In a time when fish from oceans and other waterways are being harvested at unsustainable rates, aquaculture has become the fastest growing food production industry in the world. But less than one percent of the farm-raised seafood consumed in the U.S. is produced in the Midwest. Through workshops, educational materials, and one-on-one interactions, Illinois-Indiana Sea Grant helps aquaculture producers define markets and create value-added opportunities for their products.
Programs & Initiatives
Potential aquaculture producers need to consider the fish farming enterprise and ask: What will it cost me to get started? What type of return can I hope to make on my investment? What type of fish should I raise? What type of systems do I need to install and build? Where can I sell my product? IISG’s aquaculture program is providing science-based answers to these questions in the form of decision tools, information, and technical assistance needed to select appropriate species for production, develop enterprise budgets, and evaluate start-up costs and profit potentials.See More
Aquaponics is an intensive system that combines aquaculture fish production with growing plants in a hydroponic system. The basic principle is that fish are raised in tanks, and part or all of the nutrient-rich wastewater is then circulated to the hydroponic plant production system. The plants take up the water and nutrients, thereby cleaning the water, which is then circulated back into the fish tanks.See More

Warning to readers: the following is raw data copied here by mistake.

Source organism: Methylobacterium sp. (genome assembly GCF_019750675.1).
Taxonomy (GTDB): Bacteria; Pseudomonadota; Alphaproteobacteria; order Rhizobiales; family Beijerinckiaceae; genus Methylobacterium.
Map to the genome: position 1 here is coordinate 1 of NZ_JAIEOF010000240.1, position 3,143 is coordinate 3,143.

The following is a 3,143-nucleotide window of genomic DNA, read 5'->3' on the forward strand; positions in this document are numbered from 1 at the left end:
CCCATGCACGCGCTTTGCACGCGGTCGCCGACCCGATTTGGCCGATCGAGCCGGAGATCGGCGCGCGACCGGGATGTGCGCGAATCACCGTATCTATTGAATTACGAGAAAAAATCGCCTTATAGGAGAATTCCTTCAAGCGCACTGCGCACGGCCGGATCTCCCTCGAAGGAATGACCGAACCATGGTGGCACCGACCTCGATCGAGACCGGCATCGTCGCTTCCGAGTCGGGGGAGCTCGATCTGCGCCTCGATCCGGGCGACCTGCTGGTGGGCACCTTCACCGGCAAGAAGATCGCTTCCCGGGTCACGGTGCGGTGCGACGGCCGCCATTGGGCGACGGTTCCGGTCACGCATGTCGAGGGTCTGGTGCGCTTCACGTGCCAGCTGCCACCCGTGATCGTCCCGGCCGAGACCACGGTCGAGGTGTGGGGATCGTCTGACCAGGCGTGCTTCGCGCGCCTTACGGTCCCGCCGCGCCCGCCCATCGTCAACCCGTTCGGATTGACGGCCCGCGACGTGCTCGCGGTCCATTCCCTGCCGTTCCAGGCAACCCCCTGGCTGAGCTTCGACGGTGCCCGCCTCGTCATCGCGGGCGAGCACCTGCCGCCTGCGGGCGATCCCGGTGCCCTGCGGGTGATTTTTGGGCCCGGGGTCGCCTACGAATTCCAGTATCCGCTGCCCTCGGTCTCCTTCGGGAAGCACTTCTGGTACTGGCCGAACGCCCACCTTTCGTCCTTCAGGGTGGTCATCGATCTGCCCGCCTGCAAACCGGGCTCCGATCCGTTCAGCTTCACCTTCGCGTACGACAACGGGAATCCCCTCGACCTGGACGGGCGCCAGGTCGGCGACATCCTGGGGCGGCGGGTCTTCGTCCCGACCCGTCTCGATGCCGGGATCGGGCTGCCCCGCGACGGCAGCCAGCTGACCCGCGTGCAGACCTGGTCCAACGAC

Managing a fish farm business involves much more than growing and selling fish, and a lot of it can be technical in nature. Some aspects that IISG can assist with are overall business planning, species selection, infrastructure for production, fish stocking, fish feeding, water quality, etc.See More
No matter how small the aquaculture operations may be, developing a marketing plan for what is to be produced is the best strategy because once fish are produced up to marketable sizes, they have to be sold.See More
Fish sales from the majority of aquaculture producers in Illinois and Indiana currently take place in live markets in large metropolitan areas, often out of state or out of the country. We strive to sell foods locally when at all possible—nearby processing facilities provide another opportunity for producers to take advantage of local markets. Research on processing facilities, product yields, and the economics of processing and distribution can determine if the lack of local facilities is limiting the growth of aquaculture in Illinois and Indiana.See More
Illinois-Indiana Sea Grant funds original research projects that support and complement our education and outreach activities. The link below will take you the Aquaculture section of our funded research database, where you will find project descriptions, contact information, and final reports and publications.See All Related Research & Projects